IFAW rescues wild tiger from well
Read update HERE.
In a daring operation, an adult male tiger which had fallen into an open well, was rescued and released yesterday by the forest department and the rescue team from IFAW-Wildlife Trust of India.
The tiger was noticed by local villagers yesterday morning in a well near Tezpur in the northern Indian state of Assam. The rescue team swung into action around midday when they were alerted by the forest officials. However, by the time they arrived at the site it had turned dark.
"We could reach the spot only by the evening and tried to rescue the tiger. But as it was getting dark, we had to abandon our attempts," said Dr Abhijit Bhawal.
The operation was resumed this morning. Dr Prasanta Boro, a vet from the IFAW Wildlife Rescue Center sedated the tiger with a dart.
Following the sedation, Dr Bhawal along with Lakhiram Das, an animal keeper at the center, entered the well and created a sling with a rope around the tiger's body. A crane was then used to pull the tiger out of the well.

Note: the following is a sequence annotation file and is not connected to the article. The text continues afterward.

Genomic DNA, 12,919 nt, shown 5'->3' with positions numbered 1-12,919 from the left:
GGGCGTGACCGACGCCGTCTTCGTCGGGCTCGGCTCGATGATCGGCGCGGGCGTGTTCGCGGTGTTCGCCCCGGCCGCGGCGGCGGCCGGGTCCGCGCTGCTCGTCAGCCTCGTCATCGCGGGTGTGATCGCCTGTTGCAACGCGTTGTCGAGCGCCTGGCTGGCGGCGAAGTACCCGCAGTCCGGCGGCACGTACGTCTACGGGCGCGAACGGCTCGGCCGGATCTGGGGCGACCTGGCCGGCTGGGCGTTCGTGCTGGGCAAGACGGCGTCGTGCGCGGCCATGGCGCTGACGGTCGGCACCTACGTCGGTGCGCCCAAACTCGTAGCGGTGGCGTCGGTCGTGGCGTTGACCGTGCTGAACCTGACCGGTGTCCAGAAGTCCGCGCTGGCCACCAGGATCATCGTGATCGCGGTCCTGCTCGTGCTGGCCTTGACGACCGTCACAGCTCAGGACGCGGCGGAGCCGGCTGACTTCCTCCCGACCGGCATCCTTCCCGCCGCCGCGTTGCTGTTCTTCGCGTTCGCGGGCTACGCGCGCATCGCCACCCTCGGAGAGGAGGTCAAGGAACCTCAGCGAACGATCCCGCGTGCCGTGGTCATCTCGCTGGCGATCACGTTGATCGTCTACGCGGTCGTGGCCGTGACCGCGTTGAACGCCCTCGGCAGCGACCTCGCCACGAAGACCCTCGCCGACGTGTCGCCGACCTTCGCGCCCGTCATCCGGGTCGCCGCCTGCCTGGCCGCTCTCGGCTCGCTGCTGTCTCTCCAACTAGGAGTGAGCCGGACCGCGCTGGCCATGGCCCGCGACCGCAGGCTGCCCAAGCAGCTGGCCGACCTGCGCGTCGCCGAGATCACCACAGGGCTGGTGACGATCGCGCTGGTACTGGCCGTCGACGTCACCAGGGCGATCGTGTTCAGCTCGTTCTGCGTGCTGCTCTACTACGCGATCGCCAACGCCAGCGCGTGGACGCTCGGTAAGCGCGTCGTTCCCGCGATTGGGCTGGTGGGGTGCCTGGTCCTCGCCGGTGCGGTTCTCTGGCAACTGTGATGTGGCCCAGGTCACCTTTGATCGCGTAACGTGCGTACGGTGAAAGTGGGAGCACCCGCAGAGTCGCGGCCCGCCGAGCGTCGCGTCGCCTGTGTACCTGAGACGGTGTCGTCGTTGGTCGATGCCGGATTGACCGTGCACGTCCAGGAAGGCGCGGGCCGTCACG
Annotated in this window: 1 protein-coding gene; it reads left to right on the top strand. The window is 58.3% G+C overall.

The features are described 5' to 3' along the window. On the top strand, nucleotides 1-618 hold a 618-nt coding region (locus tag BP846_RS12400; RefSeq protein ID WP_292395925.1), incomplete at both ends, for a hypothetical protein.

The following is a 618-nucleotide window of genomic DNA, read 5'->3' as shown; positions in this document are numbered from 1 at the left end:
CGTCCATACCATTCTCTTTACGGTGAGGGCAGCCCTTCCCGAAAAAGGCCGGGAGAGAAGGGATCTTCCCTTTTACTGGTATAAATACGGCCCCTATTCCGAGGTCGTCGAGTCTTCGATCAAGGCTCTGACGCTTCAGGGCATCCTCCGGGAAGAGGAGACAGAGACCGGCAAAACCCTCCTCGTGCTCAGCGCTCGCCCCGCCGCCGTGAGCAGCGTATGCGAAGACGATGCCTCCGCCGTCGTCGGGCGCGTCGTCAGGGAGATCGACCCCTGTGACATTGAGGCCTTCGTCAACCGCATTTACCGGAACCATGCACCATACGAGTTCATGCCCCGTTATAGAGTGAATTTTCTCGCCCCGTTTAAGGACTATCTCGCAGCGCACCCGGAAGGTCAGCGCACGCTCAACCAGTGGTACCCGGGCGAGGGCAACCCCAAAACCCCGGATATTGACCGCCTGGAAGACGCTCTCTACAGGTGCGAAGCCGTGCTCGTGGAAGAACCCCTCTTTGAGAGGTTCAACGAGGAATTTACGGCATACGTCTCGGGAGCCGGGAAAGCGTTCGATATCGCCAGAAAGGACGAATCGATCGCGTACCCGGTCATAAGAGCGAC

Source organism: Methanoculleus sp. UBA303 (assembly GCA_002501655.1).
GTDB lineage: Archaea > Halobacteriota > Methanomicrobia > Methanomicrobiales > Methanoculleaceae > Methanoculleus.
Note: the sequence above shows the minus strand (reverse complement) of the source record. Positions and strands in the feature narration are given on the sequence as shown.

The tiger was checked for injuries, put into a cage and moved to Nameri National Park where it was released late that evening.
"This was an amazing rescue," an exhilarated Dr Boro said. "We had to cross through Jia Bhoroli river on boats; the tiger was waking up, growling and getting violent, which did not help our nerves in the least."
Where the tiger came from was, however, a mystery. "We do not know exactly how it fell into the well, but there was no apron at the mouth, so I am not surprised," Dr Boro said.
Flash floods that submerged 40% of nearby Nameri just two days ago may have displaced the tiger from the National Park.